Apigenin: An Alternative Way of Boosting NAD+
At the recent Ending Age-Related Diseases 2021 online conference, Dr. Eric Verdin of the Buck Institute gave a talk in which he described the mechanism behind the well-known drop in NAD+ with age, for which lots of anti-aging folks are spending significant $ taking NR or NMN, with very limited results in humans. Verdin attributed the NAD+ loss to a rise with age of an enzyme called CD38, which destroys the NAD+, removing it from the normal cycle. It turns out that the readily available flavonoid Apignin is an inhibitor of CD38.
Therefore, there is leak in the NAD+ bucket. Instead of loading up with NAD+ precursors like NR and NMN that don't really fix the leak, I suggest talking a daily dose of Apigenin. Swanson sells 90 x 50 mg Apigenin capsules for $8.76, (or you can just eat a lot of parsley.)
One step further they found last year
"Here, we show that pro-inflammatory M1-like macrophages accumulate in visceral white adipose tissue and liver. These M1-like macrophages express high levels of the NAD-consuming enzyme CD38 and have enhanced CD38-dependent NADase activity, thereby reducing tissue NAD levels.
We also find that senescent cells progressively accumulate in visceral white adipose tissue and liver during ageing and that inflammatory cytokines secreted by senescent cells induce the macrophages to proliferate and express CD38
So if you kill off the senescent cells in your fat and liver it should help lower cd38 and boost NAD too.
Apigenin is already pretty cheap but it can also be purchased in bulk from Liftmode. They are suggesting 250mg per serving, up to 3 times per day for its calming effect. They state: "In terms of general dosing, studies have shown Apigenin is most effective and safe in doses ranging from 200 mg to 1500 mg." They do note that possible toxicity has been show in mice at dosage of 100mg/kg. My plan is to take a daily 50mg/day capsule along with 50mg resveratrol and 5mg Bioperine.
Niacin as primary NAD booster?
When I read this I think it might be a relevant strategy to focus in on niacin and apigenin as primary supplements to boost NAD levels. The resaerch is done on human patients with mitochondrial myopathies. It does not mean that we automatically can translate the results to humans without this condition. But there might be something in this approach. I remember that Nuchidos main product (time) to boost NAD levels use B3 and Apigenin:
- Mitochondrial myopathy patients have NAD+ deficiency in muscle and blood
- Niacin is an efficient NAD+ booster in humans
- Niacin improves muscle strength and fatty liver in mitochondrial myopathy
- boosts muscle mitochondrial biogenesis and respiratory chain activity in humans
NAD+ is a redox-active metabolite, the depletion of which has been proposed to promote aging and degenerative diseases in rodents. However, whether NAD+ depletion occurs in patients with degenerative disorders and whether NAD+ repletion improves their symptoms has remained open. Here, we report systemic NAD+ deficiency in adult-onset mitochondrial myopathy patients. We administered an increasing dose of NAD+-booster niacin, a vitamin B3 form (to 750–1,000 mg/day; clinicaltrials.gov NCT03973203) for patients and their matched controls for 10 or 4 months, respectively. Blood NAD+ increased in all subjects, up to 8-fold, and muscle NAD+ of patients reached the level of their controls. Some patients showed anemia tendency, while muscle strength and mitochondrial biogenesis increased in all subjects. In patients, muscle metabolome shifted toward controls and liver fat decreased even 50%. Our evidence indicates that blood analysis is useful in identifying NAD+ deficiency and points niacin to be an efficient NAD+ booster for treating mitochondrial myopathy.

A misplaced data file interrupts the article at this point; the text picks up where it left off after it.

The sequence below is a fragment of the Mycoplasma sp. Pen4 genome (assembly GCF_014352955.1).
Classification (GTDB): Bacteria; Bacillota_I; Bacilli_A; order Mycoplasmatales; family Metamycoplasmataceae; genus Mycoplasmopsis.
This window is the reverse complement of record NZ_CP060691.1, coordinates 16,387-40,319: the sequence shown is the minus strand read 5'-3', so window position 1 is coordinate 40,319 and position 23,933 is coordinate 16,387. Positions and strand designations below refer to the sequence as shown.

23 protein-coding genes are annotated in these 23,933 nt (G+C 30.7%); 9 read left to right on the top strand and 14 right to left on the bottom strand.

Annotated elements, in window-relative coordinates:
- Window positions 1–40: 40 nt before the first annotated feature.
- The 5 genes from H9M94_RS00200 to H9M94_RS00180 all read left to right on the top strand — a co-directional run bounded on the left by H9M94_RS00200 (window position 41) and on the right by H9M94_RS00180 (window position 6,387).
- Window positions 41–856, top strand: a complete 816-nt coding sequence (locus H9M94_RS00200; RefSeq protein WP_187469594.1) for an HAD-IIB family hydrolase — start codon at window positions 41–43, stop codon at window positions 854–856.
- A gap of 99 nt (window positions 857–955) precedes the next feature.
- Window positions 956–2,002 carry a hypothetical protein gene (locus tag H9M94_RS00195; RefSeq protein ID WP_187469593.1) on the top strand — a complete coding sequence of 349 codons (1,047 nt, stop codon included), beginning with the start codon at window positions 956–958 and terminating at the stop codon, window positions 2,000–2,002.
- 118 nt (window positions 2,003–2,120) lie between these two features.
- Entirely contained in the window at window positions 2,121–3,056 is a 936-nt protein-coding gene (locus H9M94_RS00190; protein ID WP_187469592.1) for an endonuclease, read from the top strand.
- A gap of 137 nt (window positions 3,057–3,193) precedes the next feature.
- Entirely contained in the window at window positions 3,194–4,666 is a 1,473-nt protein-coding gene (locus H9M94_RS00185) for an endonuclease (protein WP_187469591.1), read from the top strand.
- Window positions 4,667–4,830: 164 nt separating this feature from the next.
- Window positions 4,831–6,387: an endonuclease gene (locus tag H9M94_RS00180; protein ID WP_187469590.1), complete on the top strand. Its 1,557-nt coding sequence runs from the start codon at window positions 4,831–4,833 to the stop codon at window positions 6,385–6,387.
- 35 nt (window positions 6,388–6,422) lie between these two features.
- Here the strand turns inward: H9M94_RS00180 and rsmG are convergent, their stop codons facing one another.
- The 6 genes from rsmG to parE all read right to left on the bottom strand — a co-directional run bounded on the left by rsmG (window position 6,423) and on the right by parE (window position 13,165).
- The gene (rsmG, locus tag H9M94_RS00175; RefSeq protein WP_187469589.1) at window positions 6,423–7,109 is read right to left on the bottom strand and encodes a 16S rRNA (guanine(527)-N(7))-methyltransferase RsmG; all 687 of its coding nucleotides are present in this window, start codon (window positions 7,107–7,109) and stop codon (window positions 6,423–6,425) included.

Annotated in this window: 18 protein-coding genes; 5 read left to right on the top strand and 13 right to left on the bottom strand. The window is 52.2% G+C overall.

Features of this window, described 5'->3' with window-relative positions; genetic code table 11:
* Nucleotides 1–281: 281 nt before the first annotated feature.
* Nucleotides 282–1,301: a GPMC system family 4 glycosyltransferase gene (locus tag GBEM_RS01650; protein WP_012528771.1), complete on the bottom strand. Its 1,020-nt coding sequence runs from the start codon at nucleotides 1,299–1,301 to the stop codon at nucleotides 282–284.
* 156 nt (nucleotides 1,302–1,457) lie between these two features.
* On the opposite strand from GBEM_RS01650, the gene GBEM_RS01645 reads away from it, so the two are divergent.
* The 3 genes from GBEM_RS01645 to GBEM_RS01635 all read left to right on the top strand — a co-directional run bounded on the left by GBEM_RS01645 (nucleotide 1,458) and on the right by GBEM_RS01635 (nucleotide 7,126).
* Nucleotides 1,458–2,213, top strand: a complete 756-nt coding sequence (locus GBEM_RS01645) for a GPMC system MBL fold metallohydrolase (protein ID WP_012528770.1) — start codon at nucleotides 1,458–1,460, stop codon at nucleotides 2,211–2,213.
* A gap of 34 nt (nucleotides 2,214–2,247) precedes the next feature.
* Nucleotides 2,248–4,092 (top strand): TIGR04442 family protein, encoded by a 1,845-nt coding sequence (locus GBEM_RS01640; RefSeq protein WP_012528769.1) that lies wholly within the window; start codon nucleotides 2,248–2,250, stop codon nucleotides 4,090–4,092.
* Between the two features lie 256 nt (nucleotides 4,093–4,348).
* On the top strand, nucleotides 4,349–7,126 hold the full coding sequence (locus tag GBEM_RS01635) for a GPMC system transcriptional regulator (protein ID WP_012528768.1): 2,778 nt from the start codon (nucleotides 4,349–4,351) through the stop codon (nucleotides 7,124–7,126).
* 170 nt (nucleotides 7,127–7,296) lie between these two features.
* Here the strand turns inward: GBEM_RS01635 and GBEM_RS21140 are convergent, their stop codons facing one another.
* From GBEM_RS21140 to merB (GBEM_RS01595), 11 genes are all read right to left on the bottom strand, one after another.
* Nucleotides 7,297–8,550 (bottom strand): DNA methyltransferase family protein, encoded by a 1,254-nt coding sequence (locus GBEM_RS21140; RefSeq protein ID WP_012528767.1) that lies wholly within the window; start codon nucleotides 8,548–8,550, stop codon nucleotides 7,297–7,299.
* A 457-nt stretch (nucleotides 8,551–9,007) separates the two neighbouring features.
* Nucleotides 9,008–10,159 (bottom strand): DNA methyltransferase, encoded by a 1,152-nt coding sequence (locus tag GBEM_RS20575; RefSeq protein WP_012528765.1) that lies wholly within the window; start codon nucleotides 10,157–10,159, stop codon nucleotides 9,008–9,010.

Context and Significance
NAD+ is a molecule with important roles in regulating metabolism in our tissues. Its roles in the context of longevity, aging, and disease are under intense investigation, so far mainly in model organisms. However, the relevance of NAD+ levels for human disease progression has remained elusive. Here, researchers at the University of Helsinki report that mitochondrial muscle disease leads to low NAD+ levels in both blood and muscle. Importantly, they show that treatment with niacin, a vitamin B3 form and an NAD+ precursor, improves NAD+ levels, disease signs, and muscle metabolism in patients, also improving muscle strength and performance. These results indicate that NAD+ depletion occurs in human diseases, and its repletion is a potential therapy for mitochondrial myopathies."
My question from the beginning was: how do we know that increased NAD+ in the blood will cause increased NAD+ levels in the target cells in the healthy ageing human body. Now I know that we act on the results from mice.
The paper I posted a Link to was a human study (Brenner was one of the contributers) they found that increased levels of NAD+ in the blood of Patients with severly low NAD+ in their muscles had a normalizing effect on the levels of NAD+ in the patients muscles.
But in the healthy controls with normal levels of NAD+ in their muscles already from the beginning, even a dramatically increased level of NAD+ in the blood did nothing to increase the NAD+ levels in the muscle cells.
This result made me curious about how effective an intervention with increased NAD+ in blood actually is? And I asked myself uf we have human studies that show total body rejuvination after boosting NAD+ in the blood?
So will increased NAD+ in the blood of healthy persons with normal NAD+ Levels be a rejuvenating intervention? Now I know ( from Brenner) that, based on results from mice, we assume it does.